The commandant of the Marines and the Army's chief of staff testified before a congressional committee last week that they would like to see women register for the draft. That follows the December order from the secretary of defense, Ashton Carter, that all front-line combat units must be open to women. What with most of the Republican presidential candidates saying they would make the armed forces stronger — and three candidates expressing support Saturday for female registration (Jeb Bush, Gov. Chris Christie and Sen. Marco Rubio) — it probably won't be too long before women will be on the list for conscription into uniform should the draft ever be reinstated.
In the early years of this country, our third president, Thomas Jefferson, was a relentless advocate for universal military service. He wanted every male in the country of the appropriate age to devote a year of his life to the military. He was adamantly opposed to a standing volunteer army, believing it much more desirable to fulfill the need for soldiers with men from all walks of life rather than depend upon an army made up primarily by a class of men whom he called "pauper hirelings." Jefferson's reasoning still holds.
While a re-activated draft undoubtedly would cause a great deal of hardship and put the lives of women at greater risk, the draft would provide the country with important benefits. With the lives of both women and men in the military equally at risk, we will be much more likely to avoid wars; families would devote more attention to issues of war or peace than is the case with an all-volunteer military. The draft would also bring into the military better-educated recruits, for whom it would take less time to become familiar with military culture and the intricacies of contemporary technology.
And there could be a very different benefit to the country: Inner-city gangs would be broken up as the draft raided them. Although the military today usually keeps out men who have dropped out of high school or have criminal records, a non-restrictive draft would take a lot of troublemakers off the streets. The military then would instill discipline and values, and teach useful skills to a segment of American society that desperately needs such education. Bringing new pre-basic training remedial education into military life would be a great help to those headed for a life of crime. They would become good soldiers and, later, good citizens.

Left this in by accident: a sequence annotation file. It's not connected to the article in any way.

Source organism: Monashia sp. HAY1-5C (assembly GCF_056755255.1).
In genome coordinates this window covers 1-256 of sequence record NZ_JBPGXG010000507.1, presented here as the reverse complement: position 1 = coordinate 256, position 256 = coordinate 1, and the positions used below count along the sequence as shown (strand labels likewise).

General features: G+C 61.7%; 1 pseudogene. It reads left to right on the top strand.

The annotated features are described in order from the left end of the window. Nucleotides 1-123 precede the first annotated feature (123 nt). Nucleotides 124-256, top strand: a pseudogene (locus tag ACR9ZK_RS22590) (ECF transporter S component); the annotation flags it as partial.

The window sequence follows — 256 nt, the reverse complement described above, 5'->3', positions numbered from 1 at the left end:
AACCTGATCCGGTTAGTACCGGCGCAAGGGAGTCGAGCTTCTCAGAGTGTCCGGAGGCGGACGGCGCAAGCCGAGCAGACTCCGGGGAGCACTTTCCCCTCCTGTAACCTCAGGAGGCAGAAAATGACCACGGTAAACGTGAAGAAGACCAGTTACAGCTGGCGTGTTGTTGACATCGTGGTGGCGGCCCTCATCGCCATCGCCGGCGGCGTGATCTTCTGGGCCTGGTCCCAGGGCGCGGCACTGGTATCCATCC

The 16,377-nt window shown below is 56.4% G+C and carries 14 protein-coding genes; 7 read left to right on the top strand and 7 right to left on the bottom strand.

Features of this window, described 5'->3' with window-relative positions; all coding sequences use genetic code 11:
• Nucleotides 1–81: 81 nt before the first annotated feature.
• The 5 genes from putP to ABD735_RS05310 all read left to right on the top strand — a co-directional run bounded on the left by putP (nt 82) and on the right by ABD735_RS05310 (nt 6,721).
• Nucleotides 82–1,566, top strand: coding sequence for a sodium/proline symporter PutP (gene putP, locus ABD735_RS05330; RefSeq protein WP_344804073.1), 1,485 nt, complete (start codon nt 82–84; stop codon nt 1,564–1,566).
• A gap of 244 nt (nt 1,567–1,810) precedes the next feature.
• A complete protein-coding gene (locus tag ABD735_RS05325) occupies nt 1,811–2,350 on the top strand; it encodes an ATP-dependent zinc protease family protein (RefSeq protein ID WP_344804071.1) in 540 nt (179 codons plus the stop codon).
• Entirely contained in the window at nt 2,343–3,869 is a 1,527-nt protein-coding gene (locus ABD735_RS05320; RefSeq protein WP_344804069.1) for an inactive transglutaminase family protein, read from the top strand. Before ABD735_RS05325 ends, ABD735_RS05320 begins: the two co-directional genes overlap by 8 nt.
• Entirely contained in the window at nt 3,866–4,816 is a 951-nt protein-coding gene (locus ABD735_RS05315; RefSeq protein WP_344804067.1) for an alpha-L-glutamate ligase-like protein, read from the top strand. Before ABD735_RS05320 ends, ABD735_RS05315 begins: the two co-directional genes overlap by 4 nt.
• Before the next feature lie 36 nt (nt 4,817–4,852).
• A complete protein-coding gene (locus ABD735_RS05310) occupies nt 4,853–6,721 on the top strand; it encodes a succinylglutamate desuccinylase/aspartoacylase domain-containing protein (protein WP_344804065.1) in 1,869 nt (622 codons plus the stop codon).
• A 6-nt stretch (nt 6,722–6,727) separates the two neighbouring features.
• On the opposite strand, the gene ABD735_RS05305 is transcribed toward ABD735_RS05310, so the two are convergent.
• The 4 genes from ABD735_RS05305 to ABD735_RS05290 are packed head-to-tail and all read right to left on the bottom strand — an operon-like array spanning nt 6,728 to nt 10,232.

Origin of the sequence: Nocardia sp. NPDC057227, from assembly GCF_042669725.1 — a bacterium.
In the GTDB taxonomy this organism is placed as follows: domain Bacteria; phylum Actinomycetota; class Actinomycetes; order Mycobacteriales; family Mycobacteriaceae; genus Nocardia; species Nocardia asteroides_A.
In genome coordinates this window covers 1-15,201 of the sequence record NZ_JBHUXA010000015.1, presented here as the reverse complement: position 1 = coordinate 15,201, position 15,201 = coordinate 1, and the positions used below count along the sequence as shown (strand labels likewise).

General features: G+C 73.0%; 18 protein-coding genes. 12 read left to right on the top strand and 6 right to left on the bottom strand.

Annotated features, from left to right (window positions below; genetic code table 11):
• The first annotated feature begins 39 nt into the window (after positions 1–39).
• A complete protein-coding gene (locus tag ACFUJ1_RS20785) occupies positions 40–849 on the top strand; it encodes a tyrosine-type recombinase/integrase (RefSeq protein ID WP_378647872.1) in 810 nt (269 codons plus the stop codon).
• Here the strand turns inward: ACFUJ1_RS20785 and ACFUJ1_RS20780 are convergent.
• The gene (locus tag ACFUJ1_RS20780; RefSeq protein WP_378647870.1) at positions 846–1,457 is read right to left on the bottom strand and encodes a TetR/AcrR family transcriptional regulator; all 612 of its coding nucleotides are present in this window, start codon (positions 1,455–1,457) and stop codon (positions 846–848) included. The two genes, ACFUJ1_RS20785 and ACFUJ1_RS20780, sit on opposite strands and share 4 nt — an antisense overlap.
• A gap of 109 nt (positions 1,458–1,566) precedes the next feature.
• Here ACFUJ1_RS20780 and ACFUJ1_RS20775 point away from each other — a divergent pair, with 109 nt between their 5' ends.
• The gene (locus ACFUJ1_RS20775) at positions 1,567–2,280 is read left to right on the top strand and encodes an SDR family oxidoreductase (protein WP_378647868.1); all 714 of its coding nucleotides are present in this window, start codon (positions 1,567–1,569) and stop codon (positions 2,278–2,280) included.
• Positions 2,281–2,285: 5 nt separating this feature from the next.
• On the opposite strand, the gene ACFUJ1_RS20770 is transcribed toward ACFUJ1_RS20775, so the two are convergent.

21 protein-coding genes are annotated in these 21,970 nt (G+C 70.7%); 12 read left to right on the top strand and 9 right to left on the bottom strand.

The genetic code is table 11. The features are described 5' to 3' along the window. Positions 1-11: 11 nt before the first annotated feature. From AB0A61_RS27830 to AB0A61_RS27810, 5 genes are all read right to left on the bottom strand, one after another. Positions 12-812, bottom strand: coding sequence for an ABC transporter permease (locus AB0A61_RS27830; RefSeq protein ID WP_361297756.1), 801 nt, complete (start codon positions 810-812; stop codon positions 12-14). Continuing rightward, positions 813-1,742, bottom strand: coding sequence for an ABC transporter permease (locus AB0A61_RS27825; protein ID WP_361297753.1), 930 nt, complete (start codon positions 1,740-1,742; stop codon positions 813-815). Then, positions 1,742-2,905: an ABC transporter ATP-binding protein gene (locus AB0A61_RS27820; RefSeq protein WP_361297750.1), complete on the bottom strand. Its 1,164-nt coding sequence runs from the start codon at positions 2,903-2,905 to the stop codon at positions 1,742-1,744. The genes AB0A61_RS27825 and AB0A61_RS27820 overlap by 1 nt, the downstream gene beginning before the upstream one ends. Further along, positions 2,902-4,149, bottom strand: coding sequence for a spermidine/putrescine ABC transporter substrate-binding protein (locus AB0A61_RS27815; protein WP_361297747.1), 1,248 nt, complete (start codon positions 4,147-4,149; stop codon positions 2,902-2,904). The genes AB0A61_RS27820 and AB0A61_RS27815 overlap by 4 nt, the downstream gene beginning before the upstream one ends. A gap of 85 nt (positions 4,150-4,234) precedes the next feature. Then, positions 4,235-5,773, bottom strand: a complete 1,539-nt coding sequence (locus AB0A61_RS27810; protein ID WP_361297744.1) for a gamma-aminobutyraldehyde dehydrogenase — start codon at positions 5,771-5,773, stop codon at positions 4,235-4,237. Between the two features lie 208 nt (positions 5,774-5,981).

Pre-basic training remedial education would get draftees up to speed in the school subjects they previously scorned. Since high school diplomas are often given despite meager accomplishment, passing GED tests in reading, writing, math, science and social studies are the better marker of educational accomplishment. Draftees off the street would be transformed into soldiers who would testify, as many have in the past, that their time in the military turned their lives around.
Draftees could provide the nation with men and women not only for military service but also for community service. Draftees would be given a choice between the two — except for those who had not finished high school or had a criminal record; they would be excluded from community service.
The Corporation for National and Community Service, which already exists, for the most part consists of two components: the Federal Emergency Management Agency (FEMA), which focuses on disaster relief, and AmeriCorps, which focuses on community development. Recruits to FEMA Corps are involved in helping individuals and communities recover from floods, wildfires, tornadoes, hurricanes, earthquakes and the like. AmeriCorps provides help for schools and parks, municipalities and non-profits, infrastructure improvements, environmental stewardship, energy conservation, and urban and rural redevelopment.
Most female draftees probably would choose community service over the military, and, in a timeout from their civilian lives, find such work very enlightening and very satisfying. They would break through the barriers of social class, and become better informed about the behind-the-scenes work that needs to be done within America.
Paul Marx, who lives in Towson, is professor emeritus of English at the University of New Haven. His email is PPPMARX@comcast.net.